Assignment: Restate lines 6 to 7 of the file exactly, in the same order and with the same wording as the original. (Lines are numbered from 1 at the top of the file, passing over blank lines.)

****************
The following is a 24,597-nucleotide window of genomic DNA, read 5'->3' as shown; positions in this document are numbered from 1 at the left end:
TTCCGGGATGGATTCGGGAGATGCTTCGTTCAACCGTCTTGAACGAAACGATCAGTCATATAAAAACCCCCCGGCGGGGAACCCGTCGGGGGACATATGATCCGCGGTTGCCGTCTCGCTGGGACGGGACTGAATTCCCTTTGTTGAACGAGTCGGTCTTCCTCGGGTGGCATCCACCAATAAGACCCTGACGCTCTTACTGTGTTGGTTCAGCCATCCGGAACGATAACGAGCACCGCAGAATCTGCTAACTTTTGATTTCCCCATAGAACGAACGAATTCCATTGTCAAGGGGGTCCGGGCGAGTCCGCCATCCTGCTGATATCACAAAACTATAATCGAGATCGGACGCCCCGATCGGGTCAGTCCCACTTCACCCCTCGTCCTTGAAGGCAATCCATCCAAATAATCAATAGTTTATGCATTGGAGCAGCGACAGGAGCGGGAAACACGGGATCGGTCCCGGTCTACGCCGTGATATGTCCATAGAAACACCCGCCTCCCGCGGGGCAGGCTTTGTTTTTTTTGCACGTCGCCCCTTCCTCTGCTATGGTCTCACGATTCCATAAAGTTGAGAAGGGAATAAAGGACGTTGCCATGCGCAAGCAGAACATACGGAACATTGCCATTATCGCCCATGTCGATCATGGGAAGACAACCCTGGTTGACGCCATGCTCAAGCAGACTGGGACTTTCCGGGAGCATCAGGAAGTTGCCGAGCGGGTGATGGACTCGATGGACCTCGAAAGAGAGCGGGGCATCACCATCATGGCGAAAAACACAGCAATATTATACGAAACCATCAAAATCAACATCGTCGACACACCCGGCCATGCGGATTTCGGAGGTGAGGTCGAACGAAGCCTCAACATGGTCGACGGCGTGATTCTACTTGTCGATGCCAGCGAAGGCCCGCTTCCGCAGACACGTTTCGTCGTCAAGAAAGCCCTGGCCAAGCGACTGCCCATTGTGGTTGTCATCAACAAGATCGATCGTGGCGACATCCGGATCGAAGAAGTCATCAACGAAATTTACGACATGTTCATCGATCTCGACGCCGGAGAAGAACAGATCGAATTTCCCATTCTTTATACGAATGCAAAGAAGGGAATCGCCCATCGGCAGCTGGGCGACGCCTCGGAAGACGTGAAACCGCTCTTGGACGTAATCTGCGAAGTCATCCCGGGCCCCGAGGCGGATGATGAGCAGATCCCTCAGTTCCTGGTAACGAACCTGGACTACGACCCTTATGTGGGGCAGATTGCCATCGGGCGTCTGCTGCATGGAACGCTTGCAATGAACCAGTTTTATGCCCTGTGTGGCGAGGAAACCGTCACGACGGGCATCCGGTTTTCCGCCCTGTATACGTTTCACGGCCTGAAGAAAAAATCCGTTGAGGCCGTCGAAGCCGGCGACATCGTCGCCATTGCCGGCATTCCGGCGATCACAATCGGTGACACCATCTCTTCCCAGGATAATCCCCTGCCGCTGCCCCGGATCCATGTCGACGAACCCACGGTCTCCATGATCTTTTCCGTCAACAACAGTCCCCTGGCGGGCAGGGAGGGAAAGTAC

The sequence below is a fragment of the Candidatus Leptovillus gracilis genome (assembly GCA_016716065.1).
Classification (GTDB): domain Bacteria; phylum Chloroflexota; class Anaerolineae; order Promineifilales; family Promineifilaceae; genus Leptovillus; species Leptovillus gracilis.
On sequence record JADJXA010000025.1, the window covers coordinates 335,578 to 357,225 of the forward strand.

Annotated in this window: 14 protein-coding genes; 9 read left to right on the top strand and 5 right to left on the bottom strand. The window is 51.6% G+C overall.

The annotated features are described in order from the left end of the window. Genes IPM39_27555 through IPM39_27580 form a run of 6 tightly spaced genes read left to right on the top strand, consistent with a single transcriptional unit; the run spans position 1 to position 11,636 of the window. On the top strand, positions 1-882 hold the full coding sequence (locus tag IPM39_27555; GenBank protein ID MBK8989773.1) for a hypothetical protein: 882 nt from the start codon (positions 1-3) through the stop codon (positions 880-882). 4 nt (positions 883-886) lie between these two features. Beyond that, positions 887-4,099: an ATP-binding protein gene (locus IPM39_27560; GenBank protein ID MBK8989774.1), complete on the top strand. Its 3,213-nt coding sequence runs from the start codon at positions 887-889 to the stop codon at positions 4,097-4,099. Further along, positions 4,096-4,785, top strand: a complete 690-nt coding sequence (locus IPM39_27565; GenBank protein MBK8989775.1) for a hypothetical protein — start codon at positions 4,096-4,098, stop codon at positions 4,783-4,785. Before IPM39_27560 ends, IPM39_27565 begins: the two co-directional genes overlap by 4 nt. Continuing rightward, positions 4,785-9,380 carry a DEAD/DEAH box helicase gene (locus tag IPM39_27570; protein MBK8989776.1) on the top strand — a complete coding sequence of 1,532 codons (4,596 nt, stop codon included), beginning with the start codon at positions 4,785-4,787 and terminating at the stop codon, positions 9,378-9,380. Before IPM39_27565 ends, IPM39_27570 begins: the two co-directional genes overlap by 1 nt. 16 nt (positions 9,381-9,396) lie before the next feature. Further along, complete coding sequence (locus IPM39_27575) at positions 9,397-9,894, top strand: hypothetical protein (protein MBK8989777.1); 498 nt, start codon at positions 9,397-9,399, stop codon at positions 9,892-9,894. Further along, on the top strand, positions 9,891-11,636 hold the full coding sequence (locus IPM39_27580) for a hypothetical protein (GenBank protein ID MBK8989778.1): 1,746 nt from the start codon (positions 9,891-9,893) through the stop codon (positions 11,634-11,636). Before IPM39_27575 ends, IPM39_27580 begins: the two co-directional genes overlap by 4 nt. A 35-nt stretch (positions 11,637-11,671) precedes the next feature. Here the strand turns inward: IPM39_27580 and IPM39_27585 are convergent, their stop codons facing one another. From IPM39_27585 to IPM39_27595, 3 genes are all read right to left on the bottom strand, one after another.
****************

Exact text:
Annotated in this window: 14 protein-coding genes; 9 read left to right on the top strand and 5 right to left on the bottom strand. The window is 51.6% G+C overall.

The annotated features are described in order from the left end of the window. Genes IPM39_27555 through IPM39_27580 form a run of 6 tightly spaced genes read left to right on the top strand, consistent with a single transcriptional unit; the run spans position 1 to position 11,636 of the window. On the top strand, positions 1-882 hold the full coding sequence (locus tag IPM39_27555; GenBank protein ID MBK8989773.1) for a hypothetical protein: 882 nt from the start codon (positions 1-3) through the stop codon (positions 880-882). 4 nt (positions 883-886) lie between these two features. Beyond that, positions 887-4,099: an ATP-binding protein gene (locus IPM39_27560; GenBank protein ID MBK8989774.1), complete on the top strand. Its 3,213-nt coding sequence runs from the start codon at positions 887-889 to the stop codon at positions 4,097-4,099. Further along, positions 4,096-4,785, top strand: a complete 690-nt coding sequence (locus IPM39_27565; GenBank protein MBK8989775.1) for a hypothetical protein — start codon at positions 4,096-4,098, stop codon at positions 4,783-4,785. Before IPM39_27560 ends, IPM39_27565 begins: the two co-directional genes overlap by 4 nt. Continuing rightward, positions 4,785-9,380 carry a DEAD/DEAH box helicase gene (locus tag IPM39_27570; protein MBK8989776.1) on the top strand — a complete coding sequence of 1,532 codons (4,596 nt, stop codon included), beginning with the start codon at positions 4,785-4,787 and terminating at the stop codon, positions 9,378-9,380. Before IPM39_27565 ends, IPM39_27570 begins: the two co-directional genes overlap by 1 nt. 16 nt (positions 9,381-9,396) lie before the next feature. Further along, complete coding sequence (locus IPM39_27575) at positions 9,397-9,894, top strand: hypothetical protein (protein MBK8989777.1); 498 nt, start codon at positions 9,397-9,399, stop codon at positions 9,892-9,894. Further along, on the top strand, positions 9,891-11,636 hold the full coding sequence (locus IPM39_27580) for a hypothetical protein (GenBank protein ID MBK8989778.1): 1,746 nt from the start codon (positions 9,891-9,893) through the stop codon (positions 11,634-11,636). Before IPM39_27575 ends, IPM39_27580 begins: the two co-directional genes overlap by 4 nt. A 35-nt stretch (positions 11,637-11,671) precedes the next feature. Here the strand turns inward: IPM39_27580 and IPM39_27585 are convergent, their stop codons facing one another. From IPM39_27585 to IPM39_27595, 3 genes are all read right to left on the bottom strand, one after another.